Along with Showdown at Gucci Gulch and The System, this is one of three great policy process case studies. Most importantly, it shows how Congress can have a strong influence on the military, foreign policy, and America's national security - even in areas that are normally considered to be the president's prerogative.
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6 of 9 people found the following review helpful By R. W. Levesque on March 18, 2006
Format: Paperback Verified Purchase
My rating is in the middle because the book should be required reading for anyone who wants to know how Goldwater-Nichols came about, however, at the same time, it is extremely biased in its delivery, analysis and conclusions. The author was appointed by Senators Nunn (D) and Goldwater (R) to be the senior reorganization staffer who, "led the team that helped congress 'get smart' on this complex but critically important subject." Because of Locher's involvement from the Act's beginning through to its approval, which gives him unique insight, he has a vested interest in presenting his justifications for the Act in a positive light. This is best seen in his portrayals of the principals involved; those who supported reform are heroes who were not afraid to stand up to the establishment and the institutionalized bureaucracy. Those who opposed Goldwater-Nichols were more interested in their own power and often presented emotional rather than factual or issues based arguments.

Unfortunately, the book was published in 2002, which means the work was done before the US invasion of Iraq in 2003; it would be interesting to see his analysis of the relationship between the SECDEF and the JCS now.

Bottom line: if you're interested in how Goldwater-Nichols evolved, buy the book; I did, and I have no regrets. But read it with a (big) grain of salt.
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0 of 1 people found the following review helpful By Retired Reader on August 6, 2008
Format: Paperback Verified Purchase
This book is an outstanding history of the four year process necessary to introduce meaningful reforms of the command structure into the U.S. Defense Establishment. The process involved courageous champions from the military services, equally courageous and bipartisan senators and congressman, and dedicated and knowledgeable legislative staffers. It is a story of persistence and dedication to the cause of reform in the U.S. Military.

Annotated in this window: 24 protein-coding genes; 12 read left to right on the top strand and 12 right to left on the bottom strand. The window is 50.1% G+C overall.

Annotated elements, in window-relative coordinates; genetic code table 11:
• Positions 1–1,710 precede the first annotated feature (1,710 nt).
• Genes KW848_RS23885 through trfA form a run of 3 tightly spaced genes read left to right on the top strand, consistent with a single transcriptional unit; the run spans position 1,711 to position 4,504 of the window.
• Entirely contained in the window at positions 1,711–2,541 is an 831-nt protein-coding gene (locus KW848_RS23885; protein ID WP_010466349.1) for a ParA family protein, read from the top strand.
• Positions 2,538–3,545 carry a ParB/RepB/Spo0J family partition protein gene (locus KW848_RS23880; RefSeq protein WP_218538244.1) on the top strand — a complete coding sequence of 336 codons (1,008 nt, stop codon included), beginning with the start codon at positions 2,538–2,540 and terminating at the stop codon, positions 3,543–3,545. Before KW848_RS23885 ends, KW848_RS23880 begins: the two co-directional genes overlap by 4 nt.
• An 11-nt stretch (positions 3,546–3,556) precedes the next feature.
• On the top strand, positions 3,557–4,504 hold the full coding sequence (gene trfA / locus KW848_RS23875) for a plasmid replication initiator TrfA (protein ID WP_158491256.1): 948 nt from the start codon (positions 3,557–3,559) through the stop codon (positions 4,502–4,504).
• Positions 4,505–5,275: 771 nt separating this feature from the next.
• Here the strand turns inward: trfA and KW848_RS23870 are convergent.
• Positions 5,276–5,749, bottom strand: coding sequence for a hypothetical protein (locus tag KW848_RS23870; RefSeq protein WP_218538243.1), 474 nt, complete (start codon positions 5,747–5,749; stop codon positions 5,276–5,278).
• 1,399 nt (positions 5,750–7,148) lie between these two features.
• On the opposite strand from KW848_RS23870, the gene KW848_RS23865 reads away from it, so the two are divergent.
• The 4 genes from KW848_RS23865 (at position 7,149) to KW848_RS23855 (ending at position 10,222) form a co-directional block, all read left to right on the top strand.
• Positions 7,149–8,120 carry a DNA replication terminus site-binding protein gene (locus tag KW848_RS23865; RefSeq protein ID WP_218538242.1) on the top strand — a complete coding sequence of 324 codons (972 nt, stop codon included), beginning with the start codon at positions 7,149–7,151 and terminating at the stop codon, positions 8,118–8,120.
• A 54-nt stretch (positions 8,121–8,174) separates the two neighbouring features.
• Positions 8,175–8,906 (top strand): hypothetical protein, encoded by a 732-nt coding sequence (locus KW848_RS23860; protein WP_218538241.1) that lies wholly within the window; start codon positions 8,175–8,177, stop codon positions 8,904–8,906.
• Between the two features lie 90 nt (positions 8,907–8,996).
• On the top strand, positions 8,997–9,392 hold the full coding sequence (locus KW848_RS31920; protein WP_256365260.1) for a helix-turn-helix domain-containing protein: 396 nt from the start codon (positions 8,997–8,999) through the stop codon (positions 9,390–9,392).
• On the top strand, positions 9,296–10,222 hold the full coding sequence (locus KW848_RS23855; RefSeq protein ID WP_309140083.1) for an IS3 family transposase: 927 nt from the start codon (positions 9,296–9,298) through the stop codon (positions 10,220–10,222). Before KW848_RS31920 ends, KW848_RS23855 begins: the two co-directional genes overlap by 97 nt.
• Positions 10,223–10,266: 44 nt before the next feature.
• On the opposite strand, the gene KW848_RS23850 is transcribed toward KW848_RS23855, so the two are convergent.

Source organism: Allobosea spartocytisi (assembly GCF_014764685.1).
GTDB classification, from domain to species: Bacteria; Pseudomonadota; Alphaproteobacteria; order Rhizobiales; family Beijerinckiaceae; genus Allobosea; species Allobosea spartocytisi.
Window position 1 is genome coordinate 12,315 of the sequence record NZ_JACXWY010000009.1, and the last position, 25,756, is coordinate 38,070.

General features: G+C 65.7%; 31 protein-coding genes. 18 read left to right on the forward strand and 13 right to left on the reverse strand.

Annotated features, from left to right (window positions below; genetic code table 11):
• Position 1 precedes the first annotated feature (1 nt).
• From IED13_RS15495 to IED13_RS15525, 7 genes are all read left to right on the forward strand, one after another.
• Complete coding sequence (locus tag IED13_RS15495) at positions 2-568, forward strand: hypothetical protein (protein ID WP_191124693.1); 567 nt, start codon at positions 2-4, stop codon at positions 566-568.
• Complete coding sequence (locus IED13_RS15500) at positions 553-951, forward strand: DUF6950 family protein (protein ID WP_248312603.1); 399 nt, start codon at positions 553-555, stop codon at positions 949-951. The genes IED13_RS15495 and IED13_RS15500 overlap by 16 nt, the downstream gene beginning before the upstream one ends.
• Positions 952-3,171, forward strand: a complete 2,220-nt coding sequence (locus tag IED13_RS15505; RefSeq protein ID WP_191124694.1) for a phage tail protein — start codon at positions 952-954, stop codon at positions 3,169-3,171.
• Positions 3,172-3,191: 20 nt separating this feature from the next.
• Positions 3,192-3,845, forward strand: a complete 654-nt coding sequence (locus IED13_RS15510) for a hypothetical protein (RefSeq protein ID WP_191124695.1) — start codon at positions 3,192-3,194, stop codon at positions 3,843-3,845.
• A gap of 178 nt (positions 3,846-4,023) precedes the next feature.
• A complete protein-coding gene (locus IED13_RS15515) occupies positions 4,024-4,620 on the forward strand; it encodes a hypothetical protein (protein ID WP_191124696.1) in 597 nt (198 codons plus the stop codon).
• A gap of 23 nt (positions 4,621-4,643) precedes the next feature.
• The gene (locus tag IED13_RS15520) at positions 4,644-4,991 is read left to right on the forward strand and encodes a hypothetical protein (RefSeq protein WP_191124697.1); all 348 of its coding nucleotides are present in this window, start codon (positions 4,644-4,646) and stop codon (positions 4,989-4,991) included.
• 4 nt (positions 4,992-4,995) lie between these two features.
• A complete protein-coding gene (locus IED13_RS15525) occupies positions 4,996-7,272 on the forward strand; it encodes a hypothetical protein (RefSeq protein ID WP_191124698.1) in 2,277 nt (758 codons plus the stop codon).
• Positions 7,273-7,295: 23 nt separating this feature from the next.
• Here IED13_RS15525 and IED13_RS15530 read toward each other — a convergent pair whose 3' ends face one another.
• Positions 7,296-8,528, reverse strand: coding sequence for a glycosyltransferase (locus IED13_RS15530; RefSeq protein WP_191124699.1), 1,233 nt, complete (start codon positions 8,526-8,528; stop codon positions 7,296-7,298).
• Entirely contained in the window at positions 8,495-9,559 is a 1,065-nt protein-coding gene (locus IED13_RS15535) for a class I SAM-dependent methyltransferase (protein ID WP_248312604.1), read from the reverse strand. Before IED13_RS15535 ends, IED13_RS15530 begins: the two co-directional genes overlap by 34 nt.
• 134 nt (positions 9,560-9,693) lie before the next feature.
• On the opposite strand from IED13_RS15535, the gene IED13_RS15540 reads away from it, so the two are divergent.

In the wake of WWII the U.S. Congress passed the 1947 National Security Act. This act was meant to unify the U.S. Defense Establishment and enhance inter-service cooperation. Unfortunately, the military services, especially the U.S. Navy, pushed back hard and in the end were able to maintain their services autonomies within the newly created Defense Department and Joint Chiefs of Staff (JCS). In the same way the so-called unified commands were unified in name only. And most seriously the command and control (C2) system under the Act was so convoluted that it contributed to the repeated breakdown of military C2 systems and tragically led to a lot of preventable U.S. military casualties.

Locher provides what appears to be an accurate and authentic history of the execution of a complex process to reform the command structure of the U.S. Military. He also notes that two military officers, General David Jones and Admiral William Crowe were willing to rise of above service parochialism to strongly support this process. But it is the late Senator Berry Goldwater and Senator Sam Nunn of the SASC who Locher singles out for specific praise. Both men put national security well ahead of partisan politics and joined with Representative Bill Nicholls to build a comprehensive reform bill.
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Victory on the Potomac: The Goldwater-Nichols Act Unifies the Pentagon (Williams-Ford Texas A&M University Military History Series)